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Hit Men: Power Brokers and Fast Money Inside the Music Business Paperback – July 2, 1991

4.5 out of 5 stars 71 customer reviews

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Editorial Reviews

Amazon.com Review

A nauseatingly honest and therefore controversial expose of the base beings that inhabit the higher levels of the music industry. Filled with horror stories that will confirm your worst suspicions about the toxicity of what my friends and I call "Planet CD Wood."

From Publishers Weekly

English rock group Pink Floyd was one of the hottest bands in 1980, with an LP shooting up the charts and a concert tour that sold out within hours. But the group was unable to get airplay for its latest single, at least not without engaging the services of a nascent breed of freelance promoters whose practices ushered in a new era of payola. These promotors, dubbed "indies," used illegal methods and had suspected mob connections. That the recording industry not only tolerated but embraced the indies is indicative of the questionable tactics now employed in this high-stakes arena, charges Dannen in a sharply critical study. At its center is industry leader CBS records, whose president Walter Yetnikoff is depicted as a bully of Machiavellian proportions whose style set the tone throughout the business in the '80s. Dannen, a reporter for Institutional Investor , mixes the skills of an investigative journalist with the gifts of an expert storyteller in an expose that will intrigue and appall readers with its disclosures. Photos not seen by PW. First serial to Vanity Fair; author tour.
Copyright 1990 Reed Business Information, Inc. --This text refers to the Hardcover edition.
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Product Details

  • Paperback: 432 pages
  • Publisher: Vintage; Reprint edition (July 2, 1991)
  • Language: English
  • ISBN-10: 0679730613
  • ISBN-13: 978-0679730613
  • Product Dimensions: 5.2 x 0.9 x 8 inches
  • Shipping Weight: 14.4 ounces (View shipping rates and policies)
  • Average Customer Review: 4.5 out of 5 stars  See all reviews (71 customer reviews)
  • Amazon Best Sellers Rank: #59,455 in Books (See Top 100 in Books)

Customer Reviews

Top Customer Reviews

By Ron Simpson on January 11, 2000
Format: Paperback
Dannen hit such a home run with this thoroughly researched book that he was honored from within the music industry (Ralph J. Gleason award) and without (national bestseller list). The topic here is unwholesome practices within the music industry, but the most passionate subtopic of Dannen's research is the system of independent promotion through which singles are "added" to radio station playlists and then moved through the charts. I almost think HIT MEN should be considered a must read for anyone in the music industry: artist, manager, songwriter or publisher. Since Dannen reports his quotes exactly as they come down, you will not find the dialog exactly suitable for Sunday School. The second edition covers events up to and including 1991 and contains a follow-up chapter not in the original 1990 hardback edition. Now, some years after its original introduction, HIT MEN is still gripping and relevant. Aspects of the described litigation still tend to resurface from time to time, and many of the key players identified and profiled by Dannen are still suited up and swinging on the music-business diamond. Ron Simpson, School of Music, Brigham Young University. Author of MASTERING THE MUSIC BUSINESS.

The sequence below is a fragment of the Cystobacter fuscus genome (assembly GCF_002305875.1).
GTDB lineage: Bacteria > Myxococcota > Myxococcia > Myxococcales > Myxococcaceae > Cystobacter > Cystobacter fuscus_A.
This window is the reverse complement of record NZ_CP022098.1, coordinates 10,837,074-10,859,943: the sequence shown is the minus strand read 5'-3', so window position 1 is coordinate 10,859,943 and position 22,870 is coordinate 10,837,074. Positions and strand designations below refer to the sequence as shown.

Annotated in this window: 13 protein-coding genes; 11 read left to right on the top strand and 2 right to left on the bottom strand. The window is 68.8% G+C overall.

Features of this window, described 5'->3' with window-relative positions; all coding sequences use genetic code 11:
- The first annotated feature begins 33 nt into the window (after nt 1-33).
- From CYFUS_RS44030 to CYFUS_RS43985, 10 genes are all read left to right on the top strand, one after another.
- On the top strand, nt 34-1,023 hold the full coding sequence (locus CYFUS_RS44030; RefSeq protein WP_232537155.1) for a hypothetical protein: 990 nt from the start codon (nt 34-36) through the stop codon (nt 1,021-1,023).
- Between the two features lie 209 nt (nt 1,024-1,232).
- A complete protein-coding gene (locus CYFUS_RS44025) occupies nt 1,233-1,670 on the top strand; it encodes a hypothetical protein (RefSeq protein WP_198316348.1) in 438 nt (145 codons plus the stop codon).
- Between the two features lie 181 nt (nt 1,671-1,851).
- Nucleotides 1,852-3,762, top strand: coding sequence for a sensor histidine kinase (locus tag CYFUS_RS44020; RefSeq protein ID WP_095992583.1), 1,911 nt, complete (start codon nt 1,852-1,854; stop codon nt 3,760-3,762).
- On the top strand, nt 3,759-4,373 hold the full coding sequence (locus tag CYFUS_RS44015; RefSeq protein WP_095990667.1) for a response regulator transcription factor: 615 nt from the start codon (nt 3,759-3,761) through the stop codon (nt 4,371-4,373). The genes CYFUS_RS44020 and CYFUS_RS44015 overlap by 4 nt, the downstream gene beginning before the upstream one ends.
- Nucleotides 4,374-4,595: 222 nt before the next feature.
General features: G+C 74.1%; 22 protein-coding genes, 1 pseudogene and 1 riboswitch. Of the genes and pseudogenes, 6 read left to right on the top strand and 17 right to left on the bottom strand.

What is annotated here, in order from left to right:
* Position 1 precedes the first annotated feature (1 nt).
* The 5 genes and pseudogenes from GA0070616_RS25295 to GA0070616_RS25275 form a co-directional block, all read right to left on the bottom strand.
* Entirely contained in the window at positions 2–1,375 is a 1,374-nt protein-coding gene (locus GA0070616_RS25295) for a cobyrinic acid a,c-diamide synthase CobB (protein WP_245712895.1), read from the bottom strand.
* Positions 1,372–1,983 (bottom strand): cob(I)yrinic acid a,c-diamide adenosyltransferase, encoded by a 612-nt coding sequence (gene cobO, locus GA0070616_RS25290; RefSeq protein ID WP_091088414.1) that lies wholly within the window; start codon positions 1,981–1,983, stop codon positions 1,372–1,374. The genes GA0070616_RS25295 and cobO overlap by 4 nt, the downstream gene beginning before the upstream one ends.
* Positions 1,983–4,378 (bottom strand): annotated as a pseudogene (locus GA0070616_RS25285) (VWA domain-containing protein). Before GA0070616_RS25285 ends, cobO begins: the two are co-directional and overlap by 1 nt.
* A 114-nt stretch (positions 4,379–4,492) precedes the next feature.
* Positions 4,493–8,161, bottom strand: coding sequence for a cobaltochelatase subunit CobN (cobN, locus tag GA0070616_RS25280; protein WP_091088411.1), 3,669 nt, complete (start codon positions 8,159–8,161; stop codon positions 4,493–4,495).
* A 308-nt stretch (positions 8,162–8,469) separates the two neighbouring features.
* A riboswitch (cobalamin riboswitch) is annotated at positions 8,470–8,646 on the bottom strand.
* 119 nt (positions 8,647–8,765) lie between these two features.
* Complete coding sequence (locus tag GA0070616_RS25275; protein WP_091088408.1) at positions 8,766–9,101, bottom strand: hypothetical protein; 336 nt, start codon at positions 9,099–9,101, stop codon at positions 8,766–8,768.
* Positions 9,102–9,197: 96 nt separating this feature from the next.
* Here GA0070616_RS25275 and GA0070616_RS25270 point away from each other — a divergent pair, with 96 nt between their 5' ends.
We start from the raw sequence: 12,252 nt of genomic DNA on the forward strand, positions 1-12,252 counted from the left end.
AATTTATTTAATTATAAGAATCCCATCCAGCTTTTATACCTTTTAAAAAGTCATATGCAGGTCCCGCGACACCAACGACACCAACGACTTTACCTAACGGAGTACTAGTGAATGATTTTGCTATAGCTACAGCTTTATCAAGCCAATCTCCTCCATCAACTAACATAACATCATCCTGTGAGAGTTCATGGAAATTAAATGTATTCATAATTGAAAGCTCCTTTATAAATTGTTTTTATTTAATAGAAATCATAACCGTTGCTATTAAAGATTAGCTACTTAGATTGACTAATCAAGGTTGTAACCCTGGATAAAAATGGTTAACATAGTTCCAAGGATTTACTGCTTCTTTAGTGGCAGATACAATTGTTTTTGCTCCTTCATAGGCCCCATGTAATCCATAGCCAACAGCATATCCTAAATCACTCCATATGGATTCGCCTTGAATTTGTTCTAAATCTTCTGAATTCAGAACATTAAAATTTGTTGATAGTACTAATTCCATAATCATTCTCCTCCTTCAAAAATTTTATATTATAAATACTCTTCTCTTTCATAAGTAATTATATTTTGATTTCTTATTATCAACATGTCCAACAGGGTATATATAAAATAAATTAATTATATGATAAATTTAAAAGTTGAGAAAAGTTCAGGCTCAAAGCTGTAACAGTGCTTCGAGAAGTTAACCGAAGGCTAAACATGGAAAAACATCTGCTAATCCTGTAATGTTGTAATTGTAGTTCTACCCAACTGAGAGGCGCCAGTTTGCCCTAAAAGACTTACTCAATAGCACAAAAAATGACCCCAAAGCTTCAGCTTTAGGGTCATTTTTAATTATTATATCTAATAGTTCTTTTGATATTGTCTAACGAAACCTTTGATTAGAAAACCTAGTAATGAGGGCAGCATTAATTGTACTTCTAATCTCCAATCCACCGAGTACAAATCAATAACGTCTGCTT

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Wow. If only you knew how treacherous the music business is. Read this and you'll know.

"Hit Men" confirms what many music lovers saddened by the boring state of commercial rock radio already suspected: hit records are bought and paid for by the promoters, not made by the fans. Don't allow yourself for one second to believe ever again that radio stations are pushing songs into heavy rotation because they are responding to what their listeners want. They are doing so because someone is paying a LOT of money to cram those songs down your throat. As bad as this was in decades past, I dare say it is even worse now (in 2010).